Groundbreaking research gets to the root of permanent hair loss in African women
Professor Ncoza Dlova is dean of the University of KwaZulu-Natal's (UKZN's) School of Clinical Medicine and an internationally renowned dermatologist. She collaborated with a number of international scientists researching hair loss. They identified a new gene, which they found to be a major cause of permanent hair loss among women of African descent.
They discovered the root cause of Central Centrifugal Cicatricial Alopecia (CCCA), one of the most common causes of primary scarring alopecia among African women. This groundbreaking study: "Variant PAD13 in Central Centrifugal Cicatricial Alopecia", was published recently in the New England Journal of Medicine, one of the most prestigious journals in medical science.
A team of investigators from the department of human molecular genetics and dermatology at Israel's Tel-Aviv University consisted of Professor Eli Sprecher, Dr Liron Malki and Dr Ofer Sarig; Professor Amy McMichael came from the department of dermatology at Wake Forest Baptist Medical Center, USA; other colleagues who collaborated were from the Institute of Human Genetics at the University of Bonn in Germany; from UDEAR; and from the Institut National de la Sant'e et de la Recherche M'edicale, Universit'e Paul Sabatier in France. The team performed the genetic sequencing and coding, as well clinical aspects of the research.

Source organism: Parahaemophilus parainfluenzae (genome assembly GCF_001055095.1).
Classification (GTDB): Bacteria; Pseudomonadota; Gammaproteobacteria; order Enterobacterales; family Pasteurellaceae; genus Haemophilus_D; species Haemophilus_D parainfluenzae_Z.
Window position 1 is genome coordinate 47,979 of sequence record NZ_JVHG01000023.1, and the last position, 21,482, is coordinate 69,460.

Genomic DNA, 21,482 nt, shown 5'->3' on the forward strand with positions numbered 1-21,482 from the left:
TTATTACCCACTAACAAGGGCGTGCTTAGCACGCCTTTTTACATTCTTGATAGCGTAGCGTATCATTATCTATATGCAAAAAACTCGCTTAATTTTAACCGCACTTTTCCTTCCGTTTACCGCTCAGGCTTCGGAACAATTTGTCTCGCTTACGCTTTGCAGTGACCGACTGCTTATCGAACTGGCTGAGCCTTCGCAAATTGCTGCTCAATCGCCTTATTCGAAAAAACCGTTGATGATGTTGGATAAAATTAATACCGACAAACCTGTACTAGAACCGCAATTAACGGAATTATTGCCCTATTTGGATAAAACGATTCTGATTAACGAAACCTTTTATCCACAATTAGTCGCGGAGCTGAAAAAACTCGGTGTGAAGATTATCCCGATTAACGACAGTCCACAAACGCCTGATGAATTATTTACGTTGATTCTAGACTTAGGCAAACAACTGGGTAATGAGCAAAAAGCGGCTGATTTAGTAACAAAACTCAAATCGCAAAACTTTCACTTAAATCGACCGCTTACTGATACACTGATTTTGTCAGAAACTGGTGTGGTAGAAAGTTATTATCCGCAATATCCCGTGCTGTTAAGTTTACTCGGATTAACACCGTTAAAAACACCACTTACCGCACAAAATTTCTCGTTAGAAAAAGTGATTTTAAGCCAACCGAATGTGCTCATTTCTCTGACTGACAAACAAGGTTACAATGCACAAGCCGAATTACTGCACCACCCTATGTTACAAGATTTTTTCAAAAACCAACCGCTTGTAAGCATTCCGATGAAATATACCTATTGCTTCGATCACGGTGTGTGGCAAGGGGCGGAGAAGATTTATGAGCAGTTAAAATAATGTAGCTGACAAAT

CCCA was first described in 1968 as "hot comb alopecia" in a group of African-American women who straightened their hair with a hot comb. It is defined as hair loss or spot balding that starts from the central (crown) part of the scalp and radiates outward in a circular pattern. CCCA causes destruction of the hair follicles, leading to scarring or permanent hair loss. It is very common among women of African descent between the ages of 30 and 60 years, and has a prevalence of 2.7% - 5.6%. The root cause of this condition has always been elusive and was attributed to the use of damaging chemical products on the hair, as well as the application of heat brushes, hot combs or straighteners. It has also often been confused with female pattern hair loss or common baldness, which is a completely different entity. The condition predominantly has no symptoms and may be picked up co-incidentally by hairstylists, with very few individuals presenting with painful, pimple-like lesions on the scalp. It occurs rarely in African men, probably due to less hair manipulation.
Patients with CCCA were recruited from Durban, South Africa, from 2013 through to 2016; and in Winston-Salem, North Carolina, from 2014 through to 2017.
This study found that the peptidylarginine deiminase 3 (PAD13) gene,- which mediates posttranslational modification of proteins essential for proper hair shaft formation, was mutated in the majority of affected patients, suggesting that the disease is genetically heterogeneous.
The scientists also found that the distinct variants in PADI3 in each of the disorders may account for the difference in clinical outcomes.